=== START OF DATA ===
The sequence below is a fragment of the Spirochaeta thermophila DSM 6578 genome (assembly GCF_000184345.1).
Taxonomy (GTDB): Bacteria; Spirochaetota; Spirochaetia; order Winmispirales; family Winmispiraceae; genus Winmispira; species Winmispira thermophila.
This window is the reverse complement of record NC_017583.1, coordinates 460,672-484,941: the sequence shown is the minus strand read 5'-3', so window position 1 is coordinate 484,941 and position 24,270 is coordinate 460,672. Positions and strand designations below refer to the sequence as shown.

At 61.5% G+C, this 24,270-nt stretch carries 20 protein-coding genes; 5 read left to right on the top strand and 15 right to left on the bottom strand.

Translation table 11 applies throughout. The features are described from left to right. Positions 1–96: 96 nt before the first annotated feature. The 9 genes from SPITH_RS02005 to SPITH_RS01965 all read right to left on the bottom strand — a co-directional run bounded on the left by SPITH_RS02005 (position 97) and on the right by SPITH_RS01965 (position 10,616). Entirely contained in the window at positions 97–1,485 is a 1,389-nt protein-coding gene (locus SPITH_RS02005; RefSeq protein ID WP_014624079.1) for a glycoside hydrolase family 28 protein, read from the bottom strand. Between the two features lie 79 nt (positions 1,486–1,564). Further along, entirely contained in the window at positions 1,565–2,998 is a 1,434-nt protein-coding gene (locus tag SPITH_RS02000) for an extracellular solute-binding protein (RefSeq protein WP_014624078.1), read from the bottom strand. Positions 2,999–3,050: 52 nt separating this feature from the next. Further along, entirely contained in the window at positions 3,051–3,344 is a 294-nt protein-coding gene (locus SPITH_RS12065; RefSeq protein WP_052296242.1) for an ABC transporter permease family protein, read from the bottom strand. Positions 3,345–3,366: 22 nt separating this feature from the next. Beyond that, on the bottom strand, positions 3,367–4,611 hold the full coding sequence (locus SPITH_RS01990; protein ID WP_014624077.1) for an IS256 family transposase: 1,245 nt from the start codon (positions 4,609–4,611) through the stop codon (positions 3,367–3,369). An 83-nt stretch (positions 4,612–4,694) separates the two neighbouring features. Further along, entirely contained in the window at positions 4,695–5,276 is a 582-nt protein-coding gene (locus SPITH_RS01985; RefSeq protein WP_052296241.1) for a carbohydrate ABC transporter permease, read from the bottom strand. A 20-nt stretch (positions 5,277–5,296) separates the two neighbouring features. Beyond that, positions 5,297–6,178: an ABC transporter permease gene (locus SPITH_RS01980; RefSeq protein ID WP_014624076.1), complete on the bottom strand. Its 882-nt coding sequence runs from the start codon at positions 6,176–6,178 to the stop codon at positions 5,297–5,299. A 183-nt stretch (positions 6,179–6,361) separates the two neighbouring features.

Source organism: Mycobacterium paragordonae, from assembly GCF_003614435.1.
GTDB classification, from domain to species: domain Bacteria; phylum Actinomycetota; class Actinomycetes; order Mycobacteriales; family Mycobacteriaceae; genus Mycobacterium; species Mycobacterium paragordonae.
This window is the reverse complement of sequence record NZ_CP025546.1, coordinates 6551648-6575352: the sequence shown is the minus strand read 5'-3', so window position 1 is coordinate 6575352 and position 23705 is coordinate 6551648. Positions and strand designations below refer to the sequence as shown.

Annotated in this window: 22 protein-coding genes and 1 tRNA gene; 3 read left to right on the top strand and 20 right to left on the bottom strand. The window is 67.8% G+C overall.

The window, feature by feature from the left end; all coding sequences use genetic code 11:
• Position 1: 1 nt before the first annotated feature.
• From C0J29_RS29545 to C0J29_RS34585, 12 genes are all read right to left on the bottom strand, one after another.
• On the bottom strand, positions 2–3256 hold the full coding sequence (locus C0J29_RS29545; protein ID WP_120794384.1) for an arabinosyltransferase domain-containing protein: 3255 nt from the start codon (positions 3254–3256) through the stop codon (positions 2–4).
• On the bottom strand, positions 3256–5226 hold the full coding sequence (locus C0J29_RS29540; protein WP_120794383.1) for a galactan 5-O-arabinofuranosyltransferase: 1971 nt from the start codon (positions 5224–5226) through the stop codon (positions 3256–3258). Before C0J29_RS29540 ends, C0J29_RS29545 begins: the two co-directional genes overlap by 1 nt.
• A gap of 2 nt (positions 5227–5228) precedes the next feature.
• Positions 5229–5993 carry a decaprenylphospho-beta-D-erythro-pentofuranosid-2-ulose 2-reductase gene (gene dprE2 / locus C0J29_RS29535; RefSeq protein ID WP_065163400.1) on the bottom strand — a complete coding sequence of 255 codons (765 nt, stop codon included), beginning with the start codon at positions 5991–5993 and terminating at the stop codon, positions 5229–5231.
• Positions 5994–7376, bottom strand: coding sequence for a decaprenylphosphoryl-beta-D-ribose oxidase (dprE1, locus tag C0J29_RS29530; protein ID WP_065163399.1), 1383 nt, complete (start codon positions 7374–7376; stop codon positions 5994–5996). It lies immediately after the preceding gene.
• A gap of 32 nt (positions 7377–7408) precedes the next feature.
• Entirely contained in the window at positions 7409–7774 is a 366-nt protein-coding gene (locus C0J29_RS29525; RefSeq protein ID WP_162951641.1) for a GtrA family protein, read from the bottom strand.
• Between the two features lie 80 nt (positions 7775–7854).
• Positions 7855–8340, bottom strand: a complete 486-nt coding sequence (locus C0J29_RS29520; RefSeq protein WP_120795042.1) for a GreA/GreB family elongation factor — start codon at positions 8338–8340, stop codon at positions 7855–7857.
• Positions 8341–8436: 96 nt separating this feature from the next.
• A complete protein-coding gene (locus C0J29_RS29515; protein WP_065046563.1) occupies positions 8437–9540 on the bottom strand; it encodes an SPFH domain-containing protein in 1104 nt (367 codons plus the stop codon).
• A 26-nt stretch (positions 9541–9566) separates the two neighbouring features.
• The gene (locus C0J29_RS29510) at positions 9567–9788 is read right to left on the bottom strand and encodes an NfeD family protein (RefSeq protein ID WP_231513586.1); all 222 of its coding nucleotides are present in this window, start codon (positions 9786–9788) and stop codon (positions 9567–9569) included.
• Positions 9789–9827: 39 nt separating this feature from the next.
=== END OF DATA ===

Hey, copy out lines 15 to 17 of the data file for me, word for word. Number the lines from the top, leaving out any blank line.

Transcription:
• A gap of 2 nt (positions 5227–5228) precedes the next feature.
• Positions 5229–5993 carry a decaprenylphospho-beta-D-erythro-pentofuranosid-2-ulose 2-reductase gene (gene dprE2 / locus C0J29_RS29535; RefSeq protein ID WP_065163400.1) on the bottom strand — a complete coding sequence of 255 codons (765 nt, stop codon included), beginning with the start codon at positions 5991–5993 and terminating at the stop codon, positions 5229–5231.
• Positions 5994–7376, bottom strand: coding sequence for a decaprenylphosphoryl-beta-D-ribose oxidase (dprE1, locus tag C0J29_RS29530; protein ID WP_065163399.1), 1383 nt, complete (start codon positions 7374–7376; stop codon positions 5994–5996). It lies immediately after the preceding gene.